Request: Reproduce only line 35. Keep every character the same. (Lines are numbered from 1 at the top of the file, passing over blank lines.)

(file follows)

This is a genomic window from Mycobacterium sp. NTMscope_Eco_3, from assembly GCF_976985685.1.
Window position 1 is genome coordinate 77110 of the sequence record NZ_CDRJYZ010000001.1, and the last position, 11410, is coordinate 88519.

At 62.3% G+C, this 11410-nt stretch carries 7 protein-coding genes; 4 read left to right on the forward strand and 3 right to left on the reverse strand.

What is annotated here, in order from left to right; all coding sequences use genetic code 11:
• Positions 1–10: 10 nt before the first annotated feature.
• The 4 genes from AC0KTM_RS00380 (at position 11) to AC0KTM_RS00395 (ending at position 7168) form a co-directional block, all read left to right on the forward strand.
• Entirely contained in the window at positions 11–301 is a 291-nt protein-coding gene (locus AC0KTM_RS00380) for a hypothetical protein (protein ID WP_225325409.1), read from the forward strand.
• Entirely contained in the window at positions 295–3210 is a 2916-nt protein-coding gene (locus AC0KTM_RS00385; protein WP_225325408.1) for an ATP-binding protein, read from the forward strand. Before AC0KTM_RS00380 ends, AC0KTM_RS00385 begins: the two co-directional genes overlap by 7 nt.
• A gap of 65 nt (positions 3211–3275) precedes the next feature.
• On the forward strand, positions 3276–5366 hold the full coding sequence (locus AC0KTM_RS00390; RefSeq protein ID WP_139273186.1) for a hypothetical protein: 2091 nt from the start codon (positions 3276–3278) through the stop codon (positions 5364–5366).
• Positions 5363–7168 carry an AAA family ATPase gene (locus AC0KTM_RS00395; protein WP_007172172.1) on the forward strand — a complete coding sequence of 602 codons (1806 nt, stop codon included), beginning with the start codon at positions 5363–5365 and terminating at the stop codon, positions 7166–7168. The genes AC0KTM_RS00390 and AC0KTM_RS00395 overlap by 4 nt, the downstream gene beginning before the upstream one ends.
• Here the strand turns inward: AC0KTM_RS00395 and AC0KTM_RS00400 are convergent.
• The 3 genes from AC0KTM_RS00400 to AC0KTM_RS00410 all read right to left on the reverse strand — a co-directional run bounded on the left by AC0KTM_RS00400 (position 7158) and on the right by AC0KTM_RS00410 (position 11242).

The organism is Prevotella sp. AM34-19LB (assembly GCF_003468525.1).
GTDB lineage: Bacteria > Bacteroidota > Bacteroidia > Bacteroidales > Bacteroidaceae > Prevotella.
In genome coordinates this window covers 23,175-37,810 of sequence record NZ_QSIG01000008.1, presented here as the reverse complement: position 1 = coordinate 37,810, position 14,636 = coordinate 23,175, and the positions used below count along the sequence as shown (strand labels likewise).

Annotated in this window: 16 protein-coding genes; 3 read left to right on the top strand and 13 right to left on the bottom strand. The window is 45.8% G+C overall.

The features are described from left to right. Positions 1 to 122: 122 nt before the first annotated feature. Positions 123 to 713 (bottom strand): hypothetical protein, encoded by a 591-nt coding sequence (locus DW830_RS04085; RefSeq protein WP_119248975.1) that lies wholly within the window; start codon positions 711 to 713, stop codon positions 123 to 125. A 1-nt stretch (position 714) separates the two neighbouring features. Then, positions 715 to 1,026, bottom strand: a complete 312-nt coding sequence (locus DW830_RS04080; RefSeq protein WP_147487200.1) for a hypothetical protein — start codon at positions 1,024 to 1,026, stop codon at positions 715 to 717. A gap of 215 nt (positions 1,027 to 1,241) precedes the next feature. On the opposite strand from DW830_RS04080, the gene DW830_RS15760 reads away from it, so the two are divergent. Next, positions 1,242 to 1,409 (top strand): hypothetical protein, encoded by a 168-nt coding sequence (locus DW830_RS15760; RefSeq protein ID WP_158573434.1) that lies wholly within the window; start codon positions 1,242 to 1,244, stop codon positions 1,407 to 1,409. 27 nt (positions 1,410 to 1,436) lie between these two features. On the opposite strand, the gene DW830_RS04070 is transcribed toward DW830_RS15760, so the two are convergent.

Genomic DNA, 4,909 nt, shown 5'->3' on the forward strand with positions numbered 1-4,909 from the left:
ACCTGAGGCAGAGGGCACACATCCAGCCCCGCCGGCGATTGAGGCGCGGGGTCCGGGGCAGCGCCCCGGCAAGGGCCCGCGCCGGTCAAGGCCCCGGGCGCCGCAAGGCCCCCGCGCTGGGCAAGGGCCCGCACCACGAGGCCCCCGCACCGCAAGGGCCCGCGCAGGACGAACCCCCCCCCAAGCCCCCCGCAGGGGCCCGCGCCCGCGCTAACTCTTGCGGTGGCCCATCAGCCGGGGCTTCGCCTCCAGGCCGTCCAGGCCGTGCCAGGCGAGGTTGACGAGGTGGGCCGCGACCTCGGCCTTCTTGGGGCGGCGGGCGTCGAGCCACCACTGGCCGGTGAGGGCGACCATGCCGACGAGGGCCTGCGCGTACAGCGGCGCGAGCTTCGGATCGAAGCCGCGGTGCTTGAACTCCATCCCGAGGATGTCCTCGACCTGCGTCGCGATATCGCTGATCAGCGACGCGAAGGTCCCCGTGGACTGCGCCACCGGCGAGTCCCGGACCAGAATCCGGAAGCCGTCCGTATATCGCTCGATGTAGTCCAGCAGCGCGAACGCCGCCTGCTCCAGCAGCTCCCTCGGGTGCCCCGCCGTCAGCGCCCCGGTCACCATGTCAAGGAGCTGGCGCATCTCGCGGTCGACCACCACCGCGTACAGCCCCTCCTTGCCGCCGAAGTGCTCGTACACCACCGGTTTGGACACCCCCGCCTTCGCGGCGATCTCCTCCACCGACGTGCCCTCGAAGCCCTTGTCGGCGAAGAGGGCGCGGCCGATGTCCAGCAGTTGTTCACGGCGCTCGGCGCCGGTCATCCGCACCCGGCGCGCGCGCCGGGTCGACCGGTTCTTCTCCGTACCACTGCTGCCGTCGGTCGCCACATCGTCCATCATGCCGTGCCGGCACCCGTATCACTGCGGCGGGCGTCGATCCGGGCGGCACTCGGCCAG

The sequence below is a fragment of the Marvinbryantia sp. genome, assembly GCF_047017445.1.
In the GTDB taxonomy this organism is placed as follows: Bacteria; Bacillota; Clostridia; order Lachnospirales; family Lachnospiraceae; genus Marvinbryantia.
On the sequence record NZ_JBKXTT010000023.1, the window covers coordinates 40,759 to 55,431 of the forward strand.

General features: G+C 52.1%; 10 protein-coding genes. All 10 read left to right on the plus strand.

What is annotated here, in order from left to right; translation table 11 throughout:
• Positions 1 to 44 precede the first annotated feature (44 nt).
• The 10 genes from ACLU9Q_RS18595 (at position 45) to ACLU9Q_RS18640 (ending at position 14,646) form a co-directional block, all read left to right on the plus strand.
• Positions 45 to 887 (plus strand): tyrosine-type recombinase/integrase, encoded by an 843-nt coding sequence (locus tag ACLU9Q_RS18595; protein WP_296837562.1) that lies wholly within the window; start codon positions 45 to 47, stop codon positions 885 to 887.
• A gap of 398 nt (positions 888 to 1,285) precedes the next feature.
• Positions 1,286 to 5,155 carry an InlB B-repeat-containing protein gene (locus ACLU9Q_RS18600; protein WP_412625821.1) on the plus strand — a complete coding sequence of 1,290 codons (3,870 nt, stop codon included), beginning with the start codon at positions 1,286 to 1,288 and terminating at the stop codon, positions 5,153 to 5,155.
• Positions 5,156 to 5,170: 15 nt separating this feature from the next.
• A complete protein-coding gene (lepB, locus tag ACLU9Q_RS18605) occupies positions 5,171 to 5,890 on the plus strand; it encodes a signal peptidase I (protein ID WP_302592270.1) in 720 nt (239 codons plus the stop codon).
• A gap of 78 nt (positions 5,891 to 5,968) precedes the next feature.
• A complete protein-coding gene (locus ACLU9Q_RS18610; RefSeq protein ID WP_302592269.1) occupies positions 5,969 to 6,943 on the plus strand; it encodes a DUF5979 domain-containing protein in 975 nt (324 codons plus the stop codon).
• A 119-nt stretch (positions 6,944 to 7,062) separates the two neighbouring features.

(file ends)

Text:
• A 119-nt stretch (positions 6,944 to 7,062) separates the two neighbouring features.